Discussing UX Design: Understanding the End User


Successful UX design requires understanding the user’s perspective and clearly aligning the product to their needs.

You’ll want to obtain feedback about your application or website early on to identify key improvements. Doing so upfront reduces cost, time, and frustration in the long run. We recommend performing user research, testing, and analysis in order to gain a comprehensive understanding.

User Research

  • Affinity Diagramming: A visual tool used by researchers to organize qualitative data and identify overarching themes. User statements that express similar needs, attitudes, experiences, or ideas are grouped together on Post Its. Researchers rearrange the statements to find consistent themes about users. Using Affinity Diagrams to Collaboratively Clarify Fuzzy Data
  • Contextual Inquiry: A research method based on observing people working in their natural environments. Through contextual inquiry, users can better understand the end-users of the product, as well as how they’re using it. Contextual Inquiry
  • End-User: The set of users that a product or service is designed for. The end user’s perspective should be considered first and foremost when designing the product. What Is an End User?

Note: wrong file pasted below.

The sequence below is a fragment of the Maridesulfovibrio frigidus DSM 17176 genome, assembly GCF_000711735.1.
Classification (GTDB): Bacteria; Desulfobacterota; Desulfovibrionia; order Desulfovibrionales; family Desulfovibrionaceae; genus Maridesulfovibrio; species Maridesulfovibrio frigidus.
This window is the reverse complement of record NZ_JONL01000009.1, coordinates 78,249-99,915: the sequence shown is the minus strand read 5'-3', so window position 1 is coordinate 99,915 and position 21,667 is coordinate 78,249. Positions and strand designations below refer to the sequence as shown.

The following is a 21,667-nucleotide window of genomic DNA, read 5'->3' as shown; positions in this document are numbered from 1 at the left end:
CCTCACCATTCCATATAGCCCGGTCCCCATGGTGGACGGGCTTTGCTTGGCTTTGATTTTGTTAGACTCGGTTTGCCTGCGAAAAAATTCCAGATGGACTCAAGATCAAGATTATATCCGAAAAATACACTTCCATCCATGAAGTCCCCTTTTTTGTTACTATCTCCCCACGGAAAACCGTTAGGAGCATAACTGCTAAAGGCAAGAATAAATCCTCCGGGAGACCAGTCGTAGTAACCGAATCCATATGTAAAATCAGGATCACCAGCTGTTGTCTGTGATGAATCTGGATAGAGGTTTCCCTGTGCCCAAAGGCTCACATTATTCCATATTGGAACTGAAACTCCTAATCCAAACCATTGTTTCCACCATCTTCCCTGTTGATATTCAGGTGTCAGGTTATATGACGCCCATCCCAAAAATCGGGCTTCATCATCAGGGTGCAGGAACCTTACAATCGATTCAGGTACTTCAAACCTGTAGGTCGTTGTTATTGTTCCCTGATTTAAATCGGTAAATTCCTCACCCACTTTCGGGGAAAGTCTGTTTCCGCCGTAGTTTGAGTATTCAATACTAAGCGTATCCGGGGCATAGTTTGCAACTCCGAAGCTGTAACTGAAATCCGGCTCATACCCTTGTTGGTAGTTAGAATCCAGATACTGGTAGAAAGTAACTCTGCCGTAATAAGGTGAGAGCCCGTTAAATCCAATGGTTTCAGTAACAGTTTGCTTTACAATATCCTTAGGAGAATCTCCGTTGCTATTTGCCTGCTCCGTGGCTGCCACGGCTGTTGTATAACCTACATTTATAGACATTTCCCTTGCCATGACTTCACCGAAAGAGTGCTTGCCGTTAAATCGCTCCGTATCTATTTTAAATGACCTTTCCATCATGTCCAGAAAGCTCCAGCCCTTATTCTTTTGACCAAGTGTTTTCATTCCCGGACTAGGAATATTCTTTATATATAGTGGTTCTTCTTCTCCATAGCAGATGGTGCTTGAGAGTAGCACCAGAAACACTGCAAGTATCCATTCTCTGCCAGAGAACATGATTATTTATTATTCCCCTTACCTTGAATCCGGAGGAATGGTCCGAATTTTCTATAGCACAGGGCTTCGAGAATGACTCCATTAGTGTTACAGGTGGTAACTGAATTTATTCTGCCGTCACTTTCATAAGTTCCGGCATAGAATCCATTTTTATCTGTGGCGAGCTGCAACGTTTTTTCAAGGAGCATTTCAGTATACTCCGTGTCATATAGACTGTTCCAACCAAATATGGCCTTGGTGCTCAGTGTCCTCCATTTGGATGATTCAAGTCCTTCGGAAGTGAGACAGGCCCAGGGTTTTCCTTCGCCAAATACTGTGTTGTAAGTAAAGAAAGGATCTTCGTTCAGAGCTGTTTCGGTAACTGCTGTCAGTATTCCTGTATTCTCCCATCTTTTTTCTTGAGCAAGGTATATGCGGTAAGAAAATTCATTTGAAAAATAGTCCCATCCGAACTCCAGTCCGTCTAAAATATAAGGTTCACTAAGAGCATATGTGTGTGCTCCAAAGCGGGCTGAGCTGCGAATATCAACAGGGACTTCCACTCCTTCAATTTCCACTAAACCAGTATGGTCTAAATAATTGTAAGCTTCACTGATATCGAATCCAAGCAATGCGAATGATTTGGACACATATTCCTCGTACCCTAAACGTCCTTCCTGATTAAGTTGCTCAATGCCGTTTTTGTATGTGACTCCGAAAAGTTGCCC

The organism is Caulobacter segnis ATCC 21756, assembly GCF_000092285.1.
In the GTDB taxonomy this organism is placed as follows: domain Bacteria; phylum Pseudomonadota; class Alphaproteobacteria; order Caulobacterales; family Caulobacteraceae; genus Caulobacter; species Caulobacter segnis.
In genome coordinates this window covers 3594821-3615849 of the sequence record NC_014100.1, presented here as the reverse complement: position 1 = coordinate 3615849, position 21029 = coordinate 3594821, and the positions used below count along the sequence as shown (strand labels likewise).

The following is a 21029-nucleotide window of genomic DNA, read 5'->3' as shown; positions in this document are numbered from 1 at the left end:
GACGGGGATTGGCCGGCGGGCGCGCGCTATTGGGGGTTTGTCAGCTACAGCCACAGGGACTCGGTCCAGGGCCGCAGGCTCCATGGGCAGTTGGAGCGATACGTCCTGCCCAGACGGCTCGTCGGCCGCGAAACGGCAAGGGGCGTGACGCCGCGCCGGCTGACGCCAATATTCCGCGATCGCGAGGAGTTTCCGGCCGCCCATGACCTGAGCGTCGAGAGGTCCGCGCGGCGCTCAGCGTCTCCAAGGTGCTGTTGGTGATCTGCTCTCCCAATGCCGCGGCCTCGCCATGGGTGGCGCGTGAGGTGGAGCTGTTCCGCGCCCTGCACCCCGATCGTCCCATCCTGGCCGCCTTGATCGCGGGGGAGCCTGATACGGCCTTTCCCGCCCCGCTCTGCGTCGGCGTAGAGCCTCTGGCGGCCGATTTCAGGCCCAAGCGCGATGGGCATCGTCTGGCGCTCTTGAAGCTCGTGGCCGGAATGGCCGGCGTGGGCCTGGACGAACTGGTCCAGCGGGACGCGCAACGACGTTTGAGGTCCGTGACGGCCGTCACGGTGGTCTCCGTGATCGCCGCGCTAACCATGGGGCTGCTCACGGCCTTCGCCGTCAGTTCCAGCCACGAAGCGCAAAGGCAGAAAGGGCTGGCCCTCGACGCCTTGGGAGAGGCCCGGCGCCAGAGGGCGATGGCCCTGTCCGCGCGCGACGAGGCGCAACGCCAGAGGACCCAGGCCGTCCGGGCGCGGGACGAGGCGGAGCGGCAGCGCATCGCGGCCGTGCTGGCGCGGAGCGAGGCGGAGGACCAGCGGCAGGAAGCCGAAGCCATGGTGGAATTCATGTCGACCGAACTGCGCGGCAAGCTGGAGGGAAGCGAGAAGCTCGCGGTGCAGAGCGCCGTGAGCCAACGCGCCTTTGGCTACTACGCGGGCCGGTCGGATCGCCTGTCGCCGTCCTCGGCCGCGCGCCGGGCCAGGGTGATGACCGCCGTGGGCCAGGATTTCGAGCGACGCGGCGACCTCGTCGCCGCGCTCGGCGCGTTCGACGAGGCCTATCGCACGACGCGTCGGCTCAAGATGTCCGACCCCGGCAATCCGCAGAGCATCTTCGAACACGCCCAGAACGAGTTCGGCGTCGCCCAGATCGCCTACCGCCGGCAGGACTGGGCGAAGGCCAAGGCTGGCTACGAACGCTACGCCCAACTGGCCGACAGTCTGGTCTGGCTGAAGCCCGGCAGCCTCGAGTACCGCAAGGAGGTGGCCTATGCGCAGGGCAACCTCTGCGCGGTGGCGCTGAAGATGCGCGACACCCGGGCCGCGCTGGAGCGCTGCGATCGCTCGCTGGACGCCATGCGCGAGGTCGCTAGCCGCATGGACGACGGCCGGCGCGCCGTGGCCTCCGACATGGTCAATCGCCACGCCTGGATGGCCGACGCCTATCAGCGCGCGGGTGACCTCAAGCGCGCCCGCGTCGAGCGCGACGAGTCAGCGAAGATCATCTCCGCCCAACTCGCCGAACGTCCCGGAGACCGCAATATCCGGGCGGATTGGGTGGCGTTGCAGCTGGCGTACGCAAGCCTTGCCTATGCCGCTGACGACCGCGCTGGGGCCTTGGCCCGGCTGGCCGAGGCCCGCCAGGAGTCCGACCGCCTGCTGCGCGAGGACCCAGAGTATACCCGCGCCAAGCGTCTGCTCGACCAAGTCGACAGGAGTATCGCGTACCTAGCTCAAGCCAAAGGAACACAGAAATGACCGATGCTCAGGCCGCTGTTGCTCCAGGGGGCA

• Ethnographic Research: The study of a group of people or a culture, where the researcher observes the world from the point of view of the study’s subjects. More from User Interviews
  • Focus Group: A targeted group of people a researcher leads discussions with. Focus groups allow you to quickly identify commonalities in people’s experiences or attitudes about the research topic. What Is a UX Focus Group?
  • Pain Point: A current solution might not be completely adequate in meeting the user’s goals, or it may be unpleasant or time-consuming for them to implement. Anything causing friction between a user and a high-quality user experience can be considered a pain point. Pain Points, Goals, and Solutions: How to Turn User Insights into Actions

User Testing

  • 5-Second Test: Any number of user tests that involve a 5-second exposure to part of the interface. Short tests allow researchers to capture initial impressions. 8 Methods of UX Testing